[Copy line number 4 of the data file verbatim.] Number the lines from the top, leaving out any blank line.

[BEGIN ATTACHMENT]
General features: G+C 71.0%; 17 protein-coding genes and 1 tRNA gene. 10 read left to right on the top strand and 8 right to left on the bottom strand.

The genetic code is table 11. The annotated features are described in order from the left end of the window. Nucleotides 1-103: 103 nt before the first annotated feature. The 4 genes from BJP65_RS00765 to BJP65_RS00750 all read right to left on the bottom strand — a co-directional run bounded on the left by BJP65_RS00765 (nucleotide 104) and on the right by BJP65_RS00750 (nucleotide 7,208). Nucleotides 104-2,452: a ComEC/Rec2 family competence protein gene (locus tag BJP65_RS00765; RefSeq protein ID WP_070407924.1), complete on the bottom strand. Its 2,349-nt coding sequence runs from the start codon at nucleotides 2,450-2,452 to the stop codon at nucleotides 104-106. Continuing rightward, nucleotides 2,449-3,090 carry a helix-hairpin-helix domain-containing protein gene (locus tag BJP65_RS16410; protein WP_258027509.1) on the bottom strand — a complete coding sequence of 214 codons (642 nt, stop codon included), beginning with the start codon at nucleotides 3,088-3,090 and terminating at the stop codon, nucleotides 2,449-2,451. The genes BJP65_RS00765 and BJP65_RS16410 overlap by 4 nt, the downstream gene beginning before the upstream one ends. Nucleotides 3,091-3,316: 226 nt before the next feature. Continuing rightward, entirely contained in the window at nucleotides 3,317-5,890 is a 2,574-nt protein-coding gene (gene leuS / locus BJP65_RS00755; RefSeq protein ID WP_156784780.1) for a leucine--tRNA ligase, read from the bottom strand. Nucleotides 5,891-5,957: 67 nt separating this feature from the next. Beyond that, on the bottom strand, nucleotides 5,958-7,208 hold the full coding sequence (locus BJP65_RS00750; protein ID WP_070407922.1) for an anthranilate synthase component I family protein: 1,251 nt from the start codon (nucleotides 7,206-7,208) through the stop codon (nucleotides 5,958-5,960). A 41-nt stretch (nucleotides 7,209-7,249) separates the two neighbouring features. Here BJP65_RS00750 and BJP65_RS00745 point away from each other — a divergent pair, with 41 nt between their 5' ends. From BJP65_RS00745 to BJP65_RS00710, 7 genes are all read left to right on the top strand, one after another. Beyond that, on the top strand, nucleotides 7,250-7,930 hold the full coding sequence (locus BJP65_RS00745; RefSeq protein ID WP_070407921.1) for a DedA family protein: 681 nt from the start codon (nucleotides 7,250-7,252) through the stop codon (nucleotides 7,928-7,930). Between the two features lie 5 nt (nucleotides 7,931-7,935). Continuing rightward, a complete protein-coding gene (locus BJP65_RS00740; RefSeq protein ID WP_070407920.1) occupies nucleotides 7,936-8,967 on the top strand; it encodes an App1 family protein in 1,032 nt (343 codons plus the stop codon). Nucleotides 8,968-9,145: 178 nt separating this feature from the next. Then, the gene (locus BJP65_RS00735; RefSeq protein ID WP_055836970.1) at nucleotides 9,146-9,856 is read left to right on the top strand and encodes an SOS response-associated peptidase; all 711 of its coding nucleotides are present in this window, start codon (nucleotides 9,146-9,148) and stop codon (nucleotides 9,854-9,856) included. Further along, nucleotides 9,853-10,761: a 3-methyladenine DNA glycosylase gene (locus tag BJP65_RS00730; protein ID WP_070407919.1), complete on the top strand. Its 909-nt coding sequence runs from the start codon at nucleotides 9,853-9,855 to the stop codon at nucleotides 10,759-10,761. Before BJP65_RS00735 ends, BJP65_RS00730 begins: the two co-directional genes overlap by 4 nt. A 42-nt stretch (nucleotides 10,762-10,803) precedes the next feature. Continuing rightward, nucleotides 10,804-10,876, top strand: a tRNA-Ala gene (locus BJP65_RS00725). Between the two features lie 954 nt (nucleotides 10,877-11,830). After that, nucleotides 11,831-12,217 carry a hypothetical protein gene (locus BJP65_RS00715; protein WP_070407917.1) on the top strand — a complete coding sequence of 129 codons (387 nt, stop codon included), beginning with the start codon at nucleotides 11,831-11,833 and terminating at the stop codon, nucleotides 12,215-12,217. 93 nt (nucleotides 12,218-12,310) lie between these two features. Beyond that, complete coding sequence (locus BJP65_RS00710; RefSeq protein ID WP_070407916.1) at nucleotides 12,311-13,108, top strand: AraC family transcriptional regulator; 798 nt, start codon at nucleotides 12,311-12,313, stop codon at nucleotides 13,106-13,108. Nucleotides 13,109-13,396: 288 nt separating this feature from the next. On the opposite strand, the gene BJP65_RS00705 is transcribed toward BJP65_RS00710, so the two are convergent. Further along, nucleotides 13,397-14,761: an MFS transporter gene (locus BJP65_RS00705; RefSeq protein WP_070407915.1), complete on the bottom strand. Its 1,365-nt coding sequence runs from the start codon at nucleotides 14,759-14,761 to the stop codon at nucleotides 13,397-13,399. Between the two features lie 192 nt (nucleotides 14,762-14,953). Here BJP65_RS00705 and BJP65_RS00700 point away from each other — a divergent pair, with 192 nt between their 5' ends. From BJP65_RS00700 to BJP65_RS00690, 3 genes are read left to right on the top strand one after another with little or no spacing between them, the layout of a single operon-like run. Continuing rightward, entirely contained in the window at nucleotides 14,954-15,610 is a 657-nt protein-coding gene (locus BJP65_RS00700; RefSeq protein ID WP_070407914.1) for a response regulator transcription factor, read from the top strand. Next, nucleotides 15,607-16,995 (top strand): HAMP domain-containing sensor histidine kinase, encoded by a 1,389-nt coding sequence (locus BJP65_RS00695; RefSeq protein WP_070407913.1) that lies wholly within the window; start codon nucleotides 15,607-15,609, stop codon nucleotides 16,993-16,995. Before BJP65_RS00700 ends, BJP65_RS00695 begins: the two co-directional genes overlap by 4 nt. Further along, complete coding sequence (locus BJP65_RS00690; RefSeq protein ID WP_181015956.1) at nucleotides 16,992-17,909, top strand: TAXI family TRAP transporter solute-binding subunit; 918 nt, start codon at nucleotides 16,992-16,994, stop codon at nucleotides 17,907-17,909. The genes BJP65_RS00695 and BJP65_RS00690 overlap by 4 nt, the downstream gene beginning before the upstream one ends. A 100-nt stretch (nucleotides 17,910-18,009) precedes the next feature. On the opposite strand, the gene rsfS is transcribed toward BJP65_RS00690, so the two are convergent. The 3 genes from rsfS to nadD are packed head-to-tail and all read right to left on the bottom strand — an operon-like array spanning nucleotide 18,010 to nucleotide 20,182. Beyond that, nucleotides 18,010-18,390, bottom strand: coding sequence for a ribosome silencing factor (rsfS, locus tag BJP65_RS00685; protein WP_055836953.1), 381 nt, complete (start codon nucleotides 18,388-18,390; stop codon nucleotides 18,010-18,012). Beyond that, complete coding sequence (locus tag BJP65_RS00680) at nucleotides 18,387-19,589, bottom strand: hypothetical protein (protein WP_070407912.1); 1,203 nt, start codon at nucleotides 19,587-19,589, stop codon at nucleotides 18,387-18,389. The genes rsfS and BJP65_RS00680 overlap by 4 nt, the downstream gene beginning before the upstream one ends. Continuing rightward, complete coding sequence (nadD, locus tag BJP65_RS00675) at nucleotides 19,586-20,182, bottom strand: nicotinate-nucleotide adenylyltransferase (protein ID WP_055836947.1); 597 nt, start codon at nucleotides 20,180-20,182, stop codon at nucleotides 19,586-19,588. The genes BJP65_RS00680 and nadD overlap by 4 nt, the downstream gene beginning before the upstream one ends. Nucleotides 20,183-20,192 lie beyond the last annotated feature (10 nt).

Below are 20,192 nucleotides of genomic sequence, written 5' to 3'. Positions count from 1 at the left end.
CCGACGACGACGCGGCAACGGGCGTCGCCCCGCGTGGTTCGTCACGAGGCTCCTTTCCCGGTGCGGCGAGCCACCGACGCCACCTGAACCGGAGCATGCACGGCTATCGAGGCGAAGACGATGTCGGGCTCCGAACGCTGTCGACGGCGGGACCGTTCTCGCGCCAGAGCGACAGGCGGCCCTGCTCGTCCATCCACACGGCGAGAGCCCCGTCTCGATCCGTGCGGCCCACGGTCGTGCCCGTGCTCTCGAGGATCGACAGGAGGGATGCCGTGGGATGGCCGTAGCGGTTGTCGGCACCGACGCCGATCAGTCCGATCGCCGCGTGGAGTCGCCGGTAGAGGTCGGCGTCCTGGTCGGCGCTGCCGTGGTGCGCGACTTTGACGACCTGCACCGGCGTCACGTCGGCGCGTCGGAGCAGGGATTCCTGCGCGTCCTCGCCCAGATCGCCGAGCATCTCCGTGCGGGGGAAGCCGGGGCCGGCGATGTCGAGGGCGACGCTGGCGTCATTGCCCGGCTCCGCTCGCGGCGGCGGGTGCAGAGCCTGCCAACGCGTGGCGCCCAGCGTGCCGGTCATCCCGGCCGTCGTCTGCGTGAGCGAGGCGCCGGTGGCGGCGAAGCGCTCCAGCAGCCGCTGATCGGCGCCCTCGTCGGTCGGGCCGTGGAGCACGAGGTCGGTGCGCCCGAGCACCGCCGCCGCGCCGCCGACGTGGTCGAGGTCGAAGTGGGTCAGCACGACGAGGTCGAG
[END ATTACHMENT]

CCGACGACGACGCGGCAACGGGCGTCGCCCCGCGTGGTTCGTCACGAGGCTCCTTTCCCGGTGCGGCGAGCCACCGACGCCACCTGAACCGGAGCATGCACGGCTATCGAGGCGAAGACGATGTCGGGCTCCGAACGCTGTCGACGGCGGGACCGTTCTCGCGCCAGAGCGACAGGCGGCCCTGCTCGTCCATCCACACGGCGAGAGCCCCGTCTCGATCCGTGCGGCCCACGGTCGTGCCCGTGCTCTCGAGGATCGACAGGAGGGATGCCGTGGGATGGCCGTAGCGGTTGTCGGCACCGACGCCGATCAGTCCGATCGCCGCGTGGAGTCGCCGGTAGAGGTCGGCGTCCTGGTCGGCGCTGCCGTGGTGCGCGACTTTGACGACCTGCACCGGCGTCACGTCGGCGCGTCGGAGCAGGGATTCCTGCGCGTCCTCGCCCAGATCGCCGAGCATCTCCGTGCGGGGGAAGCCGGGGCCGGCGATGTCGAGGGCGACGCTGGCGTCATTGCCCGGCTCCGCTCGCGGCGGCGGGTGCAGAGCCTGCCAACGCGTGGCGCCCAGCGTGCCGGTCATCCCGGCCGTCGTCTGCGTGAGCGAGGCGCCGGTGGCGGCGAAGCGCTCCAGCAGCCGCTGATCGGCGCCCTCGTCGGTCGGGCCGTGGAGCACGAGGTCGGTGCGCCCGAGCACCGCCGCCGCGCCGCCGACGTGGTCGAGGTCGAAGTGGGTCAGCACGACGAGGTCGAG